Long v. Greentree Servicing, LLC et al

Filing 18

ORDER signed by District Judge Kimberly J. Mueller on 3/5/2018 ORDERING the court GRANTS in part and DENIES in part Ditech's motion to dismiss. Long may file an amended complaint consistent with the courts findings above within 21 days. (Becknal, R)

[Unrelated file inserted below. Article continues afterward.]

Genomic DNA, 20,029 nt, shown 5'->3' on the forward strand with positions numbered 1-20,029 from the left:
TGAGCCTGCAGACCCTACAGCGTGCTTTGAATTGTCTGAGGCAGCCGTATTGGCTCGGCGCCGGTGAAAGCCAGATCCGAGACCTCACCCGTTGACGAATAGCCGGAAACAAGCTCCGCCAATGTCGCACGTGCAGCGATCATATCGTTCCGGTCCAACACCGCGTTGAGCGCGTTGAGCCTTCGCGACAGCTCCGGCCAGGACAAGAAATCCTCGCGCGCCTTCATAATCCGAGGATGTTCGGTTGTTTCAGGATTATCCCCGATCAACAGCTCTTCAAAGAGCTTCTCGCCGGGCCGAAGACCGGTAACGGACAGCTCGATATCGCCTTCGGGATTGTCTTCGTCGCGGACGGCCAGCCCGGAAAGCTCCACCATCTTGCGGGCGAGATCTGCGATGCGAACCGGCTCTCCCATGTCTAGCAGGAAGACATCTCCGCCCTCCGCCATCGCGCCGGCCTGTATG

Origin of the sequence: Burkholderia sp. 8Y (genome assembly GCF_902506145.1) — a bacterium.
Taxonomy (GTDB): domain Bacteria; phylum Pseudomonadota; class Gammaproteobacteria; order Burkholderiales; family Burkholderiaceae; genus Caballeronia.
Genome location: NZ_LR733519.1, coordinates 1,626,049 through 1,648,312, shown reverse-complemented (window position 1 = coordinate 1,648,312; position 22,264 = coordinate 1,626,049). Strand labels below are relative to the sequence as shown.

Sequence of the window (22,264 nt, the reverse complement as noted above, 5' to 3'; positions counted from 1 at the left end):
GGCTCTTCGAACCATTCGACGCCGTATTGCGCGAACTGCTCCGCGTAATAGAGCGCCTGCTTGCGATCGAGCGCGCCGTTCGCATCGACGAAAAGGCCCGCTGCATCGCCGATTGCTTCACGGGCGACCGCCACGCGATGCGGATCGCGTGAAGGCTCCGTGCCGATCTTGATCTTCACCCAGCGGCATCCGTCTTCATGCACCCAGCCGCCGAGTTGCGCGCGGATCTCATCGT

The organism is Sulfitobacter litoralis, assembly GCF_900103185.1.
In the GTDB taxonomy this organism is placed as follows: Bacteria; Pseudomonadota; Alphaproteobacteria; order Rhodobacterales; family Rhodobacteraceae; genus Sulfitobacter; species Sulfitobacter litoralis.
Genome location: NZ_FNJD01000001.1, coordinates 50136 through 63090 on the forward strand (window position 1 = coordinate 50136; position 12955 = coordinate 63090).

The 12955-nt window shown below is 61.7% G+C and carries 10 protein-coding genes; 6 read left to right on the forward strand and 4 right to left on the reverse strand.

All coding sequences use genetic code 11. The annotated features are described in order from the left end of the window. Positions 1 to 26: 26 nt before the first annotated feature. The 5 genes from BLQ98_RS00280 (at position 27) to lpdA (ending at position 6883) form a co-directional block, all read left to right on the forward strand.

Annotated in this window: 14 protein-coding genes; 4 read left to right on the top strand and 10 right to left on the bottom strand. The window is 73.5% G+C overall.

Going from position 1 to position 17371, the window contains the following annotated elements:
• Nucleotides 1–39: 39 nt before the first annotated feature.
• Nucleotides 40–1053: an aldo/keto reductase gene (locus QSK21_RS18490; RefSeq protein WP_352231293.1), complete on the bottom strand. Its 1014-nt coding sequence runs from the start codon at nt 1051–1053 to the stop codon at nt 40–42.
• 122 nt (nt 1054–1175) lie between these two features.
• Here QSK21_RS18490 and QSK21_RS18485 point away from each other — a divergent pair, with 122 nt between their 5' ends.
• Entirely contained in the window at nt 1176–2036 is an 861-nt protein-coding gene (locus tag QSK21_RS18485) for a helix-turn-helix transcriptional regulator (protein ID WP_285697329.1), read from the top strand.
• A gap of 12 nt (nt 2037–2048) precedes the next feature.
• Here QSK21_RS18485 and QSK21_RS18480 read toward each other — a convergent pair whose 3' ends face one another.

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1 2 3 4 5 6 7 8 UNITED STATES DISTRICT COURT 9 FOR THE EASTERN DISTRICT OF CALIFORNIA 10 11 DALE LOGUE LONG, 12 Plaintiff, 13 14 15 16 No. 2:17-cv-02374-KJM-EFB v. ORDER GREENTREE SERVICING, LLC, a business entity; DITECH FINANCIAL, LLC, a business entity; NORTHWEST TRUSTEE SERVICES, INC.; and DOES 1 through 100, inclusive,1 17 Defendants. 18 Defendant Ditech Financial, LLC moves to dismiss plaintiff’s first amended 19 20 complaint. For the following reasons, the court GRANTS in part and DENIES in part 21 defendant’s motion. 22 I. FACTUAL BACKGROUND Plaintiff Dale Logue Long (“Long”) purchased the property at issue in 2006. First 23 24 25 26 27 28 Am. Compl. (“FAC”), ECF No. 8 ¶ 14. In 2014 and early 2015, Long fell behind on her 1 If defendants’ identities are unknown when the complaint is filed, plaintiffs have an opportunity through discovery to identify them. Gillespie v. Civiletti, 629 F.2d 637, 642 (9th Cir. 1980). But the court will dismiss such unnamed defendants if discovery clearly would not uncover their identities or if the complaint would clearly be dismissed on other grounds. Id. at 642. The federal rules also provide for dismissing unnamed defendants that, absent good cause, are not served within 90 days of the complaint. Fed. R. Civ. P. 4(m). 1 1 mortgage payments. Id. ¶ 15. In early 2015, she paid $10,000 to her then-loan servicer, 2 defendant Greentree Servicing, LLC (“Greentree”), to cure the arrears. Id. After Long’s $10,000 3 payment, servicing of her loan was assigned to defendant Ditech Financial, LLC (“Ditech”). Id.; 4 see Ditech’s Req. for Jud. Not. (“RJN”), Exs. 5-8 (assignment of deed of trust dated Feb. 9, 2015 5 and subsequent corrective assignments dated Dec. 30, 2015, Jan. 14, 2016 and March 4, 2016, 6 respectively). Although Long’s complaint refers to Ditech and Greentree as separate defendants, 7 the parties agreed at hearing that the two are a single entity for purposes of this suit. 8 9 On an unspecified date, Long applied for a loan modification. FAC ¶ 16. On December 8, 2016, Ditech sent Long a “Modification Trial Plan Period Notice” offering Long a 10 permanent loan modification in exchange for three $1,609.17 Trial Period Plan (“TPP”) 11 payments. Id. ¶ 17. Although Long made the three TPP payments, her loan was not permanently 12 modified. Id. Furthermore, her $10,000 payment was not credited to her account. Id. ¶¶ 15, 18. 13 On January 5, 2017,2 a notice of default was recorded on Long’s property. Id. ¶ 17; see RJN 14 Ex. 9 (notice of default and election to sell indicating $26,278.98 past due). On August 30, 2017, 15 a notice of trustee’s sale was recorded, indicating a $214,513.93 unpaid balance and setting a 16 September 25, 2017 foreclosure sale. RJN Ex. 10. The sale did not go forward. Although 17 Long’s complaint suggests the foreclosure sale may remain on calendar, see FAC ¶ 19, Long’s 18 counsel confirmed at hearing that the sale is no longer pending. 19 On September 25, 2017, Long sued Greentree, Ditech and Northwest in state court 20 and on November 13, 2017, Ditech removed the action to this court. See ECF No. 1 (notice of 21 removal). Long filed her operative first amended complaint on December 4, 2017, alleging 22 breach of contract, “negligence per se,” wrongful foreclosure, California Homeowners Bill of 23 Rights violations and California Business and Professions Code § 17200, et seq., violations. See 24 generally FAC. 25 /// 26 27 2 In an apparent typographical error, Long alleges the notice of default was recorded on “January 5, 3017.” See FAC ¶ 17. 28 2 1 On December 21, 2017, Ditech moved to dismiss Long’s claims and certain 2 damages requests. Mot., ECF No. 9. The court submitted the motion after oral argument on 3 February 9, 2018, Hr’g Mins., ECF No. 16. 4 II. JUDICIAL NOTICE 5 Ditech requests the court take judicial notice of the following documents: 6 Exhibit 1: Deed of trust (“DOT”), recorded October 31, 2006; 7 Exhibit 2: Assignment of DOT, recorded August 13, 2010; 8 Exhibit 3: Notice of default and election to sell under DOT (“NOD”), recorded 9 August 13, 2010; 10 Exhibit 4: Notice of rescission of NOD, recorded October 12, 2010; 11 Exhibit 5: Corporate assignment of DOT, recorded February 9, 2015; 12 Exhibit 6: Corrective assignment of DOT, recorded December 30, 2015; 13 Exhibit 7: Corrective assignment of DOT, recorded January 14, 2016; 14 Exhibit 8: Corrective assignment of DOT, recorded March 4, 2016; 15 Exhibit 9: NOD, recorded January 5, 2017; and 16 Exhibit 10: Notice of trustee’s sale, recorded August 30, 2017. 17 18 RJN, ECF No. 10. A court may judicially notice adjudicative facts “not subject to reasonable dispute” 19 because they “can be accurately and readily determined from sources whose accuracy cannot 20 reasonably be questioned.” Fed. R. Evid. 201(b)(2). This may include matters of public record. 21 Lee v. Cty. of Los Angeles, 250 F.3d 668, 688-89 (9th Cir. 2001), overruled on other grounds by 22 Galbraith v. Cty. of Santa Clara, 307 F.3d 1119 (9th Cir. 2002). 23 Here, the court judicially notices each exhibit as a matter of public record. As to 24 Exhibits 9 and 10, however, the court judicially notices only their existence, not the truth of their 25 content, which remains “subject to reasonable dispute.” See id. at 689 (quoting Fed. R. Evid. 26 201(b)); see also Opp’n at 6 (arguing “the amount on the NOD is incorrect” because it does not 27 reflect Long’s $10,000 payment made in early 2015); see also FAC ¶ 15 (alleging Long’s 28 “account has yet to be credited for [her] $10,000.00 payment[.]”). 3 1 III. LEGAL STANDARD 2 A party may move to dismiss for “failure to state a claim upon which relief can be 3 granted.” Fed. R. Civ. P. 12(b)(6). A complaint must contain a “short and plain statement of the 4 claim showing that the pleader is entitled to relief.” Fed. R. Civ. P. 8(a)(2). Although “detailed 5 factual allegations” are not required at the pleading stage, Bell Atl. Corp. v. Twombly, 550 U.S. 6 544, 555 (2007), the complaint must contain more than conclusory or formulaic recitations of 7 elements, Ashcroft v. Iqbal, 556 U.S. 662, 678 (2009) (citing Twombly, 550 U.S. at 555). The 8 complaint must contain “sufficient factual matter” to make the alleged claim at least plausible. 9 Ashcroft, 556 U.S. at 678; see also Hartmann v. Cal. Dep’t of Corr. & Rehab., 707 F.3d 1114, 10 1122 (9th Cir. 2013) (explaining plausibility requires that the complaint depict a cognizable legal 11 theory and sufficient factual allegations to support that theory) (citation omitted). Aside from 12 external facts properly subject to judicial notice, the court restricts its analysis to the face of the 13 complaint, construing the complaint in plaintiff’s favor and accepting well-pled factual 14 allegations as true. See Erickson v. Pardus, 551 U.S. 89, 94 (2007) (citations omitted). 15 Furthermore, under Rule 15 “[t]he court should freely give leave [to amend] when 16 justice so requires.” Fed. R. Civ. P. 15(a)(2). “This policy is to be applied with extreme 17 liberality.” Eminence Capital, LLC v. Aspeon, Inc., 316 F.3d 1048, 1051 (9th Cir. 2003) (citation 18 and internal quotation marks omitted). Before granting leave to amend, a court considers any 19 undue delay, bad faith, dilatory motive, futility or undue prejudice posed by allowance of the 20 amendment. Id. at 1051-52 (citing Foman v. Davis, 371 U.S. 178, 182 (1962)). Potential 21 prejudice to the opposing party “carries the greatest weight,” id. at 1052, and “[t]he party 22 opposing amendment bears the burden of showing prejudice,” DCD Programs, Ltd. v. Leighton, 23 833 F.2d 183, 187 (9th Cir. 1987). Absent prejudice, there is a strong presumption in favor of 24 granting leave to amend. Eminence Capital, 316 F.3d at 1052. 25 IV. 26 27 28 DISCUSSION A. Jurisdiction At hearing, the court asked the parties their position on subject matter jurisdiction. See Feb. 9, 2018 Min. Order, ECF No. 15 (ordering parties to prepare to discuss whether the 4 1 amount in controversy requirement is satisfied at hearing). The parties agreed and, following 2 discussion with the parties, the court at this point does not doubt it has diversity jurisdiction. The 3 court may revisit this question upon review of Ms. Long’s second amended complaint. 4 B. 5 Breach of Contract Plaintiff alleges Ditech breached its contractual promise to permanently modify 6 her loan after she made three TPP payments. FAC ¶¶ 20-24. “To allege a cause of action for 7 breach of contract, a plaintiff must allege, ‘(1) the contract, (2) plaintiff's performance or excuse 8 for nonperformance, (3) defendant's breach, and (4) the resulting damages to plaintiff.’” Bushell 9 v. JPMorgan Chase Bank, N.A., 220 Cal. App. 4th 915, 921 (2013) (quoting Reichert v. General 10 Ins. Co., 68 Cal.2d 822, 830 (1968)). 11 Ditech faults Long for not “attach[ing] the written contract or plead[ing] its terms 12 verbatim.” Mot. at 6. But the California Supreme Court has held that “a plaintiff may plead the 13 legal effect of the contract rather than its precise language.” Constr. Protective Servs., Inc. v. TIG 14 Specialty Ins. Co., 29 Cal. 4th 189, 199 (2002), as modified (Nov. 14, 2002); Miles v. Deutsche 15 Bank Nat'l Trust Co., 236 Cal. App. 4th 394, 402 (2015). Long has done so here. She alleges 16 Ditech offered her a “Modification Trial Plan Period Notice” on December 8, 2016, promising to 17 permanently modify her loan in exchange for three TPP payments of $1,609.17. FAC ¶ 21. She 18 has sufficiently pled the existence of a contract. See Wilkins v. Bank of Am., No. 19 215CV02341KJMEFB, 2016 WL 5940082, at *9 (E.D. Cal. Aug. 19, 2016) (same). 20 Ditech alternatively argues for dismissal because Long “merely alleged that she 21 made three TPP payments but has not alleged that she fulfilled all of her obligations under the 22 TPP.” Mot. at 6. But Long alleges she “complied and performed all that was required to obtain 23 the loan modification by making the three (3) Trail [sic] Period Plan payments of $1,609.17.” 24 FAC ¶ 22. Long sufficiently alleges performance. See Wilkins, 2016 WL 5940082, at *9 (same). 25 26 27 28 Ditech’s motion to dismiss Long’s breach of contract claim is DENIED. C California Civil Code § 2924.11(f) At hearing, Long’s counsel confirmed Long has abandoned this claim. Long’s California Civil Code § 2924.11 claim is thus DISMISSED without prejudice. 5 1 D. 2 “Negligence Per Se” At hearing, Long’s counsel conceded that negligence per se is not an independent 3 claim, but requested leave to amend. See Wilkins, 2016 WL 5940082, at *11 (“[A]n underlying 4 claim of ordinary negligence must be viable before the presumption of negligence of [California] 5 Evidence Code section 669 can be employed.”) (citations omitted). Accordingly, this claim is 6 DISMISSED with leave to amend. 7 E. 8 9 At hearing, Long’s counsel explained that Long has abandoned this claim because no foreclosure sale is pending. Accordingly, this claim is DISMISSED without prejudice. 10 F. 11 12 Wrongful Foreclosure California Business & Professions Code § 17200 At hearing, Long’s counsel confirmed Long has abandoned this claim. Accordingly, this claim is DISMISSED without prejudice. 13 G. Motion to Dismiss Certain Requests for Damages 14 At hearing, Long’s counsel conceded damages for pain, suffering and emotional 15 distress are not available for Long’s breach of contract claim. Accordingly, Ditech’s motion to 16 dismiss those damages requests is GRANTED. See Whittlestone, Inc. v. Handi-Craft Co., 618 17 F.3d 970, 974 (9th Cir. 2010) (holding a court may not strike claims for damages under Federal 18 Rule of Civil Procedure 12(f), but suggesting dismissal of such claims may be appropriate under 19 Federal Rule of Civil Procedure 12(b)(6)). Considering Long’s concessions at hearing, the 20 balance of Ditech’s motion is DENIED as MOOT. 21 V. 22 23 24 25 CONCLUSION The court GRANTS in part and DENIES in part Ditech’s motion to dismiss. Long may file an amended complaint consistent with the court’s findings above within 21 days. IT IS SO ORDERED. DATED: March 5, 2018. 26 27 UNITED STATES DISTRICT JUDGE 28 6